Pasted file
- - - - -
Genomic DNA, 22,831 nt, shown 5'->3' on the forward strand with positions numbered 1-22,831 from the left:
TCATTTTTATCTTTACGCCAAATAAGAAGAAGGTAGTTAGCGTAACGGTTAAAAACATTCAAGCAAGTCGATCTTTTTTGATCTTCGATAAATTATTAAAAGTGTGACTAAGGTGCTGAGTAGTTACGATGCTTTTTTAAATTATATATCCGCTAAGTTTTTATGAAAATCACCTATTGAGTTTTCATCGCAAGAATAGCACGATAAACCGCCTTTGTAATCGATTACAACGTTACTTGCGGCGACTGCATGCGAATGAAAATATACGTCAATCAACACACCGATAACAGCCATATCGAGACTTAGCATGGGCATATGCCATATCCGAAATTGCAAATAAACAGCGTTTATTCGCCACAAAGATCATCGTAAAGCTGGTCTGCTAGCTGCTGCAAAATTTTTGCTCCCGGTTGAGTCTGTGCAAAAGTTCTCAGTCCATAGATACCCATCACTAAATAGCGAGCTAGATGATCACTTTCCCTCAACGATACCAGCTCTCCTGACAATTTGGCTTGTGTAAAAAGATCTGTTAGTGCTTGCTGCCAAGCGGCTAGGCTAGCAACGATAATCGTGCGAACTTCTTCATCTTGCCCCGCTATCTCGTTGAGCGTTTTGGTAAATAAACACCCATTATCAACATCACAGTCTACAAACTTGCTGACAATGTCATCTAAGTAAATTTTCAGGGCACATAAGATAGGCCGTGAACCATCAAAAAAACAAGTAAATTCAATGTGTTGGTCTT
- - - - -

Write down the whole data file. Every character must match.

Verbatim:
Genomic DNA, 22,831 nt, shown 5'->3' on the forward strand with positions numbered 1-22,831 from the left:
TCATTTTTATCTTTACGCCAAATAAGAAGAAGGTAGTTAGCGTAACGGTTAAAAACATTCAAGCAAGTCGATCTTTTTTGATCTTCGATAAATTATTAAAAGTGTGACTAAGGTGCTGAGTAGTTACGATGCTTTTTTAAATTATATATCCGCTAAGTTTTTATGAAAATCACCTATTGAGTTTTCATCGCAAGAATAGCACGATAAACCGCCTTTGTAATCGATTACAACGTTACTTGCGGCGACTGCATGCGAATGAAAATATACGTCAATCAACACACCGATAACAGCCATATCGAGACTTAGCATGGGCATATGCCATATCCGAAATTGCAAATAAACAGCGTTTATTCGCCACAAAGATCATCGTAAAGCTGGTCTGCTAGCTGCTGCAAAATTTTTGCTCCCGGTTGAGTCTGTGCAAAAGTTCTCAGTCCATAGATACCCATCACTAAATAGCGAGCTAGATGATCACTTTCCCTCAACGATACCAGCTCTCCTGACAATTTGGCTTGTGTAAAAAGATCTGTTAGTGCTTGCTGCCAAGCGGCTAGGCTAGCAACGATAATCGTGCGAACTTCTTCATCTTGCCCCGCTATCTCGTTGAGCGTTTTGGTAAATAAACACCCATTATCAACATCACAGTCTACAAACTTGCTGACAATGTCATCTAAGTAAATTTTCAGGGCACATAAGATAGGCCGTGAACCATCAAAAAAACAAGTAAATTCAATGTGTTGGTCTT